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Consumer Confidence for September

Median Household Income Has Stalled



Consumer Confidence for September

NEW YORK, NEW YORK

The Conference Board Consumer Confidence Index, which had increased in August, declined in September. The Index now stands at 86.0 (1985=100), down from 93.4 in August. The Present Situation Index decreased to 89.4 from 93.9, while the Expectations Index dropped to 83.7 from 93.1 in August.

Says Lynn Franco, director of Economic Indicators at The Conference Board: “Consumer confidence retreated in September after four consecutive months of improvement. A less positive assessment of the current job market, most likely due to the recent softening in growth, was the sole reason for the decline in consumers’ assessment of present-day conditions.

“Looking ahead, consumers were less confident about the short-term outlook for the economy and labor market, and somewhat mixed regarding their future earnings potential. All told, consumers expect economic growth to ease in the months ahead.”


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Median Household Income Has Stalled

ITHACA, NEW YORK

From New Strategist Publications

The $51,939 median household income of 2013 was not significantly different from the $51,758 of 2012, after adjusting for inflation. This is the second year in a row of no significant change in median household income, according to the Census Bureau, following two years of decline.

Median household income in 2013 was 8.0 percent below the median of 2007 (the Great Recession officially began in December 2007), after adjusting for inflation. But 2007 was nothing special as far as median household income is concerned because the median had peaked years before that--all the way back in 1999 at $56,895. Median household income in 2013 was 8.7 percent below that all-time high.

Median Household Income (in 2013 dollars)

2013: $51,939

2012: $51,758

2011: $51,842

2010: $52,646

2009: $54,059

2008: $54,423

2007: $56,436

1999: $56,895 (all-time high)

What Happened to Peak Earners?
Median household income peaks in the 45-to-54 age group. But the peak is smaller than it once was because middle-aged Americans have lost so much ground over the years, according to the Census Bureau's Current Population Survey.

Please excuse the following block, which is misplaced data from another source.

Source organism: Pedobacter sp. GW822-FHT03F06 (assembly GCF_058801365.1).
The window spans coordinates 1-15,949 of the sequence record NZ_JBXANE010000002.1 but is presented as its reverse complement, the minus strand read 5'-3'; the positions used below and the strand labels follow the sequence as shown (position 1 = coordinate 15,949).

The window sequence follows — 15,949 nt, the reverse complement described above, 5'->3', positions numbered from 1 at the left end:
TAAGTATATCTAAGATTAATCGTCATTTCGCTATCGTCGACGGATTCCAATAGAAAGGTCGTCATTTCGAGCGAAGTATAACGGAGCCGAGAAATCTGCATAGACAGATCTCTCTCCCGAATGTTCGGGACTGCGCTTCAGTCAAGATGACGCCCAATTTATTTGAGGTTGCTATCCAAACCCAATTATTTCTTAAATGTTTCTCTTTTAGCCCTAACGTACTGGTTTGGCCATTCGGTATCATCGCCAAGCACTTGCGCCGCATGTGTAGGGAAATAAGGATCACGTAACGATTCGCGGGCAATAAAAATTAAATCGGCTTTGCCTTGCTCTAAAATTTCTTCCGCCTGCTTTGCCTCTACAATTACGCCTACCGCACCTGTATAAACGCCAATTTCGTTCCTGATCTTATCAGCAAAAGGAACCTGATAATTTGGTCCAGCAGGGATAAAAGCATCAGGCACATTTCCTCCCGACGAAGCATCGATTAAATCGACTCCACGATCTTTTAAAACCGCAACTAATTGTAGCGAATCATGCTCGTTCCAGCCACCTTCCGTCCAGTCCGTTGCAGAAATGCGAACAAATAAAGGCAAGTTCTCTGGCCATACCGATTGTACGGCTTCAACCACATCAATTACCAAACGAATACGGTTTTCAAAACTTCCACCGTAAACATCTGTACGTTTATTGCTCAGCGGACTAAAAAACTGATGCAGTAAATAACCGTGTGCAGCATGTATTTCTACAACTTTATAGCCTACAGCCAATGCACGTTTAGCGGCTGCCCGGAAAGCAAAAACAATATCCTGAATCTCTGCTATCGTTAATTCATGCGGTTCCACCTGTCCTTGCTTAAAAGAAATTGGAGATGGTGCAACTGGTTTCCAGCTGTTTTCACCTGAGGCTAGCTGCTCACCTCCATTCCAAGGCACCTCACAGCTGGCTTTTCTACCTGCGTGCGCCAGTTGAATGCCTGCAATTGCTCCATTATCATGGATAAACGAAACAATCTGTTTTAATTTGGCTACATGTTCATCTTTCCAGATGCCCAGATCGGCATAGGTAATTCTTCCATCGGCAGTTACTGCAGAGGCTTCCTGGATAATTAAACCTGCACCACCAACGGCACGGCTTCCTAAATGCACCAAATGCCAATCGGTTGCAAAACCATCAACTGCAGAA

In 1999, the year when the nation's median household income reached its all-time high, the median income of households headed by 45-to-54-year-olds was 40 percent greater than the overall median: $79,550 versus $56,895 (in 2013 dollars). Today, however, the median income of householders aged 45 to 54 is just 29 percent greater than the overall median: $67,141 versus $51,939.

Between 1999 and 2013, the median income of householders aged 45 to 54 fell by a stunning 15.6 percent – a loss of more than $12,000. Here is median household income by age of householder in 2013 (and percent change since the peak year of 1999; in 2013 dollars).

Median Household Income 

Total households: $51,939 (-8.7%)

Under age 25: $34,311 (-2.4%)

Aged 25 to 34: $52,702 (-10.4%)

Aged 35 to 44: $64,973 (-8.5%)

Aged 45 to 54: $67,141 (-15.6%)

Aged 55 to 64: $57,538 (-7.9%)

Aged 65-plus: $35,611 (+11.7%)

40% Decline in Wealth – 2007 to 2013
More bad news: Americans are still reeling from the Great Recession, according to findings from the 2013 “Survey of Consumer Finances.” Median household net worth fell 40 percent between 2007 and 2013, after adjusting for inflation. Most of the decline occurred between 2007 and 2010, but net worth continued to drift down between 2010 and 2013.

Median Household Net Worth (in 2013 dollars)

2013: $81,200

2010: $82,800

2007: $135,400

Many households experienced double-digit declines in net worth between 2010 and 2013, after adjusting for inflation. Households headed by people aged 45 to 54, for example, saw their net worth fall by an additional 17 percent during those years, following a 39 percent decline between 2007 and 2010. Other household segments with double-digit declines in net worth between 2010 and 2013 were those headed by people 55 to 64, aged 75 or older, without a high school diploma, with only some college, and the broad segment “nonwhites or Hispanics.”

— Cheryl Russell
New Strategist Publications
demographics@newstrategist.com


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